We could also filter by ClientAddress or SMB Server in the boxes directly to the right. Or, below those boxes, we could also filter on the SMBv1 traffic flow by Destination. In fact, this is where I tend to start with customers. Without even filtering this sample data set, we see that Server1.Contoso.com is by far the largest offender for fulfilling SMB1 data requests. Let’s click on it and display only the SMB1 data going against this Server, Server1.

Clicking on it greys out the other SMB1 flows in the data set. SMB1 flows hitting Server1 are now the only ones in scope. This is reflected in the box we looked at originally -- the one that represented SMB1 client-server traffic flows:

At this point, we have a specific, actionable set of SMB1 client computers to investigate and remediate; in other words, we have now actionable data.

Our investigation here would quickly lead us to the clients making SMB1 calls against Server1 and then against other servers. It is likely that either the clients or something running on them are responsible for requiring the use of SMB1.

It is also possible that the server itself is demanding SMB1 usage through misconfiguration (I’ve seen that several times). This is all the more reason to remove SMB1 from the environment, and then to disallow its use globally.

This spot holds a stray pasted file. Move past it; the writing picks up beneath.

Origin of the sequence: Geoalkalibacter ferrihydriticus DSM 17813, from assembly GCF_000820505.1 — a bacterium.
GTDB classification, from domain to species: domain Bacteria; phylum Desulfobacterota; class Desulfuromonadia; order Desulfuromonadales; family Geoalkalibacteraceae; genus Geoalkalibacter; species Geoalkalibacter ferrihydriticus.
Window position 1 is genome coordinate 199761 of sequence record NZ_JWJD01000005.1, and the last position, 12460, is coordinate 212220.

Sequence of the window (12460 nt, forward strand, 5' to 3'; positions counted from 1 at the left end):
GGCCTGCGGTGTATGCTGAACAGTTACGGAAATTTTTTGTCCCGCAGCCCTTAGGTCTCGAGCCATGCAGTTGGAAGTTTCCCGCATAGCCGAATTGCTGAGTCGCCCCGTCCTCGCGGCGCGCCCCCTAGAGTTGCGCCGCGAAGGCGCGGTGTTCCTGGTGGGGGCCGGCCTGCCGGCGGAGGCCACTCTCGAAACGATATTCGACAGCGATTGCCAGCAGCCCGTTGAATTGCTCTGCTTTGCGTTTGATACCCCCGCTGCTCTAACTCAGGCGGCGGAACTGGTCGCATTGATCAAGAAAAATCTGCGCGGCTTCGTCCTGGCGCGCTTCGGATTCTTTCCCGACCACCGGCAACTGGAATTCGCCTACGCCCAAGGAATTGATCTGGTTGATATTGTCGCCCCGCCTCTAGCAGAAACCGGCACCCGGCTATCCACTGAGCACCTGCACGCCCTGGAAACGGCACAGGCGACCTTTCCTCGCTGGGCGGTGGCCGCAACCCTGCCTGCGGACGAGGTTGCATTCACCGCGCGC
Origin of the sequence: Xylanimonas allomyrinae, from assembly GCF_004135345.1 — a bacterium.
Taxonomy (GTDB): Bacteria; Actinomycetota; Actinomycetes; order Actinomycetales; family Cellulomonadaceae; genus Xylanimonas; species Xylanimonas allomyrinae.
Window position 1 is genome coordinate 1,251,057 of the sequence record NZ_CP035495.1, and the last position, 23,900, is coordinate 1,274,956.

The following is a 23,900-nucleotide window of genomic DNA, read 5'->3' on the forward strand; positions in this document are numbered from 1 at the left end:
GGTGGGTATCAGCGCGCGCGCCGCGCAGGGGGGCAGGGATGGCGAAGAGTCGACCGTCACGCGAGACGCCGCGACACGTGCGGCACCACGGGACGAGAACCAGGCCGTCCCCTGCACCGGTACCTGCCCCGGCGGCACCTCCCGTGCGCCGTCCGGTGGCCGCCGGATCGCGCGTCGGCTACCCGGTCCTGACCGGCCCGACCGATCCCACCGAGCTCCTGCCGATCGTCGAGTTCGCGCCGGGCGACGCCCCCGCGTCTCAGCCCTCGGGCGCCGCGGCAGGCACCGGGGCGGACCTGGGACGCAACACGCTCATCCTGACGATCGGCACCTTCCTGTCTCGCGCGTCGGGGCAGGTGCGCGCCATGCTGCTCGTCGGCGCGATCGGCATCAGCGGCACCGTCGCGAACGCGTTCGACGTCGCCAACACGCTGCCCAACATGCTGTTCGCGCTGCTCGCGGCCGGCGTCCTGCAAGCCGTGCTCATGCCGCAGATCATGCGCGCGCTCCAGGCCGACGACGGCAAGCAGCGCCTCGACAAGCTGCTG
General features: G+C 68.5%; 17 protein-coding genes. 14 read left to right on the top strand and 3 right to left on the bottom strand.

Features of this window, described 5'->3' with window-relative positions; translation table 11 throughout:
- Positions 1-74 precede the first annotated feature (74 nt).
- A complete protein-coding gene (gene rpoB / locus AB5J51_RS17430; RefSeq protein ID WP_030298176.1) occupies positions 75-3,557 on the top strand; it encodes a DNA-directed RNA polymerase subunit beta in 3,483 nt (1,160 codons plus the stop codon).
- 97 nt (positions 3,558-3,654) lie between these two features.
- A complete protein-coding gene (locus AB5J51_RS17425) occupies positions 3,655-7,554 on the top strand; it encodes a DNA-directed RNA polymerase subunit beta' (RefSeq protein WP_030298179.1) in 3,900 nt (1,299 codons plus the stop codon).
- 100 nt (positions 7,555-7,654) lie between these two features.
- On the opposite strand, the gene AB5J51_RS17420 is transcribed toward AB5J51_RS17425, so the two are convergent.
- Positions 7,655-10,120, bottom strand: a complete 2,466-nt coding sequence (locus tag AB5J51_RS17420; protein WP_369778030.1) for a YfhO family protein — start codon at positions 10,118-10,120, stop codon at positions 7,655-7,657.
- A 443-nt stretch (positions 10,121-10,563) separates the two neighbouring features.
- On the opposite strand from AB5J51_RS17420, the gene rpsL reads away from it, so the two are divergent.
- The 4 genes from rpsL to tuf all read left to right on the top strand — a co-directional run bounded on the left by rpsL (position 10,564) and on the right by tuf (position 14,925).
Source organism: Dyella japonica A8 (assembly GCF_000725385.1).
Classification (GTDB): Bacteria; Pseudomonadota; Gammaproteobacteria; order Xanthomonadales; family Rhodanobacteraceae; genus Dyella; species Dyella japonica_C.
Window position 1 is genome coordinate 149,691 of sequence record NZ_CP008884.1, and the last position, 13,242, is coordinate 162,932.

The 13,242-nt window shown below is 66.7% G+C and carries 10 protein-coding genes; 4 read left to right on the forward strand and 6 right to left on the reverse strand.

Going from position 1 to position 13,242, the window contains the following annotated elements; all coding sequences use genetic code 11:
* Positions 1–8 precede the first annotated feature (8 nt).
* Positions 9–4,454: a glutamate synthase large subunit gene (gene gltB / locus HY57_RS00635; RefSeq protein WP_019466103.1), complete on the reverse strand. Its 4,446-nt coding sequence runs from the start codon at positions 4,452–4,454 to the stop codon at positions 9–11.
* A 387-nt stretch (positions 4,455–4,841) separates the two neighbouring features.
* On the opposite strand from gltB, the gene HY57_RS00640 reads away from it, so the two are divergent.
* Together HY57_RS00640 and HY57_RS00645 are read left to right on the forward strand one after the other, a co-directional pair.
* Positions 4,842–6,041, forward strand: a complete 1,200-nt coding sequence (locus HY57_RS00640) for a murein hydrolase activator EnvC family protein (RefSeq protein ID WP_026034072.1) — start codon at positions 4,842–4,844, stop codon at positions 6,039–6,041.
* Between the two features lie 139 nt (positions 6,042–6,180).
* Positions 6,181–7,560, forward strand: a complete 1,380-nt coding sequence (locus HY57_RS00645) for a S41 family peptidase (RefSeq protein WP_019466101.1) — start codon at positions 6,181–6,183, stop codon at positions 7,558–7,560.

If you have read my previous blog entries on Project VAST, the process should be becoming familiar to you. We have now surfaced a major vulnerability with SMB1 and can now take action to mitigate it. This is a central story to any modern and thoughtful security journey. Once we’re satisfied we’ve mitigated SMB1 traffic, then by all means we will disable it in the environment.

That wraps it up for Project VAST and SMB1 auditing for now. Good luck, let us know how we can help and, as always, happy auditing.

*If I get my hands on the article, I will post a link.

**Thanks to my friend and colleague Mark Simos for this insight.

+https://cloudblogs.microsoft.com/microsoftsecure/2017/06/27/new-ransomware-old-techniques-petya-adds-worm-capabilities/